The later the hour, the higher the discount

The third rule is to segment customers according to their willingness to pay as best as possible. Kaufland in Slovakia has come up with an offer to increase gradually the price reduction on fresh assortment, fruit and vegetables in the evening hours, with the amount of discount growing every hour till the closing-time. Though the tactic in this case will not probably be temporary, the offer does not apply for the whole day. This is an example which neatly illustrates the effort of retailors to segment the customers in time in a natural way into those who respond sensitively to discounts and those with a less sensitive reaction. Less price-sensitive customers will not change their daily routine and will not come to do their shopping in the evening.

At the same time, through inventing and promoting such an unusual “game” Kaufland has attracted the attention of the target price-sensitive segment more efficiently. Therefore, this segment will probably come in the evening to “play a game” and will thus help ease the overload of customers in the peak shopping hours. This will subsequently improve the shopping experience for the less price-sensitive (and more value-sensitive or comfort-sensitive) segments. As long as this segmentation proves to work, I can imagine that a wider share of Kaufland’s assortment may be used in this game with the evening shoppers – while price will not be the only chaning variable.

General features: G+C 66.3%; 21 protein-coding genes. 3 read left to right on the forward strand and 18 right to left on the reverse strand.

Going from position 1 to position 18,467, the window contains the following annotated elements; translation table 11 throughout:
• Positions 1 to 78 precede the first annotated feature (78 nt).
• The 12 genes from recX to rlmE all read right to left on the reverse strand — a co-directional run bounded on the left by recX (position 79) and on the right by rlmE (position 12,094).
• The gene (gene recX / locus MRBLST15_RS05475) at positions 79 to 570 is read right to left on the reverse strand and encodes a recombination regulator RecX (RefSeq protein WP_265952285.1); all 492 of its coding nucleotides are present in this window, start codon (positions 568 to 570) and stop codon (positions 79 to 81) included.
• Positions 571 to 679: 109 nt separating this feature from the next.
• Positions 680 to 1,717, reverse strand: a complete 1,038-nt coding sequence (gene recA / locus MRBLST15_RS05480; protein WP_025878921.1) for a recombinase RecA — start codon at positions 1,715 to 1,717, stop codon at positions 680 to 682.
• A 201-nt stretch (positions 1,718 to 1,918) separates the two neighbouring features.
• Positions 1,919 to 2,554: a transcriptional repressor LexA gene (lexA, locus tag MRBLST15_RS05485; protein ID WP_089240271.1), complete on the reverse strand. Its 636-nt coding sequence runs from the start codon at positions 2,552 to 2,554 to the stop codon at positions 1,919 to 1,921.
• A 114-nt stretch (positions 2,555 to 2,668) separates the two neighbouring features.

I do not have a crystal ball but ….

The last rule is to never stop learning and to try always predicting what will happen ahead of time - not only to evaluate what has happened. Due to the nature of their business, retail chains dispose of a large number of data thanks to which they can measure the impact of their past decisions objectively and in detail. Just to measure, however, is not enough. Results of the measurement have to be translated into the ability to predict the effect of intended pricing and promotions decisions efficiently and ahead of time. This way every short-term discount action can be pre-evaluated regarding its impact not only on the immediate revenue but also on the margin and on the profit for a longer period of time, including the accounting for post-promotion dip and cross-promotion effects, as well as the expected change in price of direct competition. All this at the level of each product item, branch or sales channel.

Although current practice and tools of the most progressive teams are still a long way from the crystal ball, already today they bring a non-negligible extra percentage points of gross margin to the bottom line.

Peter Krišťák

Author is partner and founder of Pricewise

He specialises in pricing and revenue management